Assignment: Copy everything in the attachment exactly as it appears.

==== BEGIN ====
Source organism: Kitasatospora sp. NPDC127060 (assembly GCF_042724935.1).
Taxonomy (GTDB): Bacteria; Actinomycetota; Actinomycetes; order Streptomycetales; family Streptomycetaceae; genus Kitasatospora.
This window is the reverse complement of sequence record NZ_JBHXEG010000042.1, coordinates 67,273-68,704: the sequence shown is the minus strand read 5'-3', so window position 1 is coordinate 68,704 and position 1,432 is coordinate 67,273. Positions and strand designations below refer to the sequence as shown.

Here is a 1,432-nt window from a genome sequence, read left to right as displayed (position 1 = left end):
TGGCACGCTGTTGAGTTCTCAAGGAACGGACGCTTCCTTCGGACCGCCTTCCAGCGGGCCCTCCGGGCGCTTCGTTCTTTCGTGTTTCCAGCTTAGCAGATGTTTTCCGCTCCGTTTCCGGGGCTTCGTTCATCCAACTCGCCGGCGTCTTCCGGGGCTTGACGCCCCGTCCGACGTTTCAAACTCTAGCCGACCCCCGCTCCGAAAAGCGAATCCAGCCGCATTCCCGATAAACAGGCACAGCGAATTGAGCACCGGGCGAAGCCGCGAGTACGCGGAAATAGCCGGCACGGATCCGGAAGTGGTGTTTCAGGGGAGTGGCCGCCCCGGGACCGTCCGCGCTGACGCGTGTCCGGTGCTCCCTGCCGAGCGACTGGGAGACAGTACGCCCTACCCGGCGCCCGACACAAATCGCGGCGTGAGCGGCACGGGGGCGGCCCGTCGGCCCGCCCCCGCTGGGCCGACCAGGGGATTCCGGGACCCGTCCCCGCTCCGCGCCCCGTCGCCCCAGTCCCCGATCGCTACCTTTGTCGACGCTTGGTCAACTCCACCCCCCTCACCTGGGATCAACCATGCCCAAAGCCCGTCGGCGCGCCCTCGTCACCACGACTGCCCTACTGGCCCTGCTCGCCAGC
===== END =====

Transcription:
Source organism: Kitasatospora sp. NPDC127060 (assembly GCF_042724935.1).
Taxonomy (GTDB): Bacteria; Actinomycetota; Actinomycetes; order Streptomycetales; family Streptomycetaceae; genus Kitasatospora.
This window is the reverse complement of sequence record NZ_JBHXEG010000042.1, coordinates 67,273-68,704: the sequence shown is the minus strand read 5'-3', so window position 1 is coordinate 68,704 and position 1,432 is coordinate 67,273. Positions and strand designations below refer to the sequence as shown.

Here is a 1,432-nt window from a genome sequence, read left to right as displayed (position 1 = left end):
TGGCACGCTGTTGAGTTCTCAAGGAACGGACGCTTCCTTCGGACCGCCTTCCAGCGGGCCCTCCGGGCGCTTCGTTCTTTCGTGTTTCCAGCTTAGCAGATGTTTTCCGCTCCGTTTCCGGGGCTTCGTTCATCCAACTCGCCGGCGTCTTCCGGGGCTTGACGCCCCGTCCGACGTTTCAAACTCTAGCCGACCCCCGCTCCGAAAAGCGAATCCAGCCGCATTCCCGATAAACAGGCACAGCGAATTGAGCACCGGGCGAAGCCGCGAGTACGCGGAAATAGCCGGCACGGATCCGGAAGTGGTGTTTCAGGGGAGTGGCCGCCCCGGGACCGTCCGCGCTGACGCGTGTCCGGTGCTCCCTGCCGAGCGACTGGGAGACAGTACGCCCTACCCGGCGCCCGACACAAATCGCGGCGTGAGCGGCACGGGGGCGGCCCGTCGGCCCGCCCCCGCTGGGCCGACCAGGGGATTCCGGGACCCGTCCCCGCTCCGCGCCCCGTCGCCCCAGTCCCCGATCGCTACCTTTGTCGACGCTTGGTCAACTCCACCCCCCTCACCTGGGATCAACCATGCCCAAAGCCCGTCGGCGCGCCCTCGTCACCACGACTGCCCTACTGGCCCTGCTCGCCAGC